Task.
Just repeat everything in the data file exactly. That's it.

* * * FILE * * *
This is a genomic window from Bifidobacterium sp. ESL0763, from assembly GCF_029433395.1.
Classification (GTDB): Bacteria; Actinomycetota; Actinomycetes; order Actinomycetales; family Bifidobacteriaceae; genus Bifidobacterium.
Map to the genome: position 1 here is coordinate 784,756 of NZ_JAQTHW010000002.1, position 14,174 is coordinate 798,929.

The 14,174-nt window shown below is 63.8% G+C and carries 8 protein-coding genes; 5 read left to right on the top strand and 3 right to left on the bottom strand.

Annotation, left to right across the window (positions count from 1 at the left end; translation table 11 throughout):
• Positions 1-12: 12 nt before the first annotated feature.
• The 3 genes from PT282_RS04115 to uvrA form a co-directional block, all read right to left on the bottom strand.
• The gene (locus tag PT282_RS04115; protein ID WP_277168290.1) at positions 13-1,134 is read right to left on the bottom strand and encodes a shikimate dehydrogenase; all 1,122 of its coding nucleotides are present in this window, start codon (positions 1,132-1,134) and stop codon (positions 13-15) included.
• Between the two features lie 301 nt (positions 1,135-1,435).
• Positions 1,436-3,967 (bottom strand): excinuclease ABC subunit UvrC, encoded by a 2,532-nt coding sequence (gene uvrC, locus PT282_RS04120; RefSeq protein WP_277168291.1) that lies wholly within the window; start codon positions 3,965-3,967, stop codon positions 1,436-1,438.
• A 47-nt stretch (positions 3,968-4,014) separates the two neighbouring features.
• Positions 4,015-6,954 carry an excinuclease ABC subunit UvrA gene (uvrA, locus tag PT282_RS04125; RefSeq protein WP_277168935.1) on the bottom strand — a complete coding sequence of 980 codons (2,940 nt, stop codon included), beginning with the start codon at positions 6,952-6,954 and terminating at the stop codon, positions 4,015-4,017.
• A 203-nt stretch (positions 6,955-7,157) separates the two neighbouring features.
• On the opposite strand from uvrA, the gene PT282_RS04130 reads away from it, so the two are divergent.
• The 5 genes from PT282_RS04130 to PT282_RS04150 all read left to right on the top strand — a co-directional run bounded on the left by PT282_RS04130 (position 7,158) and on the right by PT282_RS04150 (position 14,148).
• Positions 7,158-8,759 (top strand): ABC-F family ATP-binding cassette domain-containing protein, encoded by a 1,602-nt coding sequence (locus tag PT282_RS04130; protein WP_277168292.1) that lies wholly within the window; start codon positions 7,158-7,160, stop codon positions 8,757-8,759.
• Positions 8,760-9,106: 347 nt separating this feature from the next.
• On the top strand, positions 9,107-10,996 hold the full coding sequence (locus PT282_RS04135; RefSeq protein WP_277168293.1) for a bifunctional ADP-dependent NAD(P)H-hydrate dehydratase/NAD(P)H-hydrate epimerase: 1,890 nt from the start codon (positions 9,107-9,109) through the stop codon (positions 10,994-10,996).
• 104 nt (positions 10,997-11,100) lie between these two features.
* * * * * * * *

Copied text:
This is a genomic window from Bifidobacterium sp. ESL0763, from assembly GCF_029433395.1.
Classification (GTDB): Bacteria; Actinomycetota; Actinomycetes; order Actinomycetales; family Bifidobacteriaceae; genus Bifidobacterium.
Map to the genome: position 1 here is coordinate 784,756 of NZ_JAQTHW010000002.1, position 14,174 is coordinate 798,929.

The 14,174-nt window shown below is 63.8% G+C and carries 8 protein-coding genes; 5 read left to right on the top strand and 3 right to left on the bottom strand.

Annotation, left to right across the window (positions count from 1 at the left end; translation table 11 throughout):
• Positions 1-12: 12 nt before the first annotated feature.
• The 3 genes from PT282_RS04115 to uvrA form a co-directional block, all read right to left on the bottom strand.
• The gene (locus tag PT282_RS04115; protein ID WP_277168290.1) at positions 13-1,134 is read right to left on the bottom strand and encodes a shikimate dehydrogenase; all 1,122 of its coding nucleotides are present in this window, start codon (positions 1,132-1,134) and stop codon (positions 13-15) included.
• Between the two features lie 301 nt (positions 1,135-1,435).
• Positions 1,436-3,967 (bottom strand): excinuclease ABC subunit UvrC, encoded by a 2,532-nt coding sequence (gene uvrC, locus PT282_RS04120; RefSeq protein WP_277168291.1) that lies wholly within the window; start codon positions 3,965-3,967, stop codon positions 1,436-1,438.
• A 47-nt stretch (positions 3,968-4,014) separates the two neighbouring features.
• Positions 4,015-6,954 carry an excinuclease ABC subunit UvrA gene (uvrA, locus tag PT282_RS04125; RefSeq protein WP_277168935.1) on the bottom strand — a complete coding sequence of 980 codons (2,940 nt, stop codon included), beginning with the start codon at positions 6,952-6,954 and terminating at the stop codon, positions 4,015-4,017.
• A 203-nt stretch (positions 6,955-7,157) separates the two neighbouring features.
• On the opposite strand from uvrA, the gene PT282_RS04130 reads away from it, so the two are divergent.
• The 5 genes from PT282_RS04130 to PT282_RS04150 all read left to right on the top strand — a co-directional run bounded on the left by PT282_RS04130 (position 7,158) and on the right by PT282_RS04150 (position 14,148).
• Positions 7,158-8,759 (top strand): ABC-F family ATP-binding cassette domain-containing protein, encoded by a 1,602-nt coding sequence (locus tag PT282_RS04130; protein WP_277168292.1) that lies wholly within the window; start codon positions 7,158-7,160, stop codon positions 8,757-8,759.
• Positions 8,760-9,106: 347 nt separating this feature from the next.
• On the top strand, positions 9,107-10,996 hold the full coding sequence (locus PT282_RS04135; RefSeq protein WP_277168293.1) for a bifunctional ADP-dependent NAD(P)H-hydrate dehydratase/NAD(P)H-hydrate epimerase: 1,890 nt from the start codon (positions 9,107-9,109) through the stop codon (positions 10,994-10,996).
• 104 nt (positions 10,997-11,100) lie between these two features.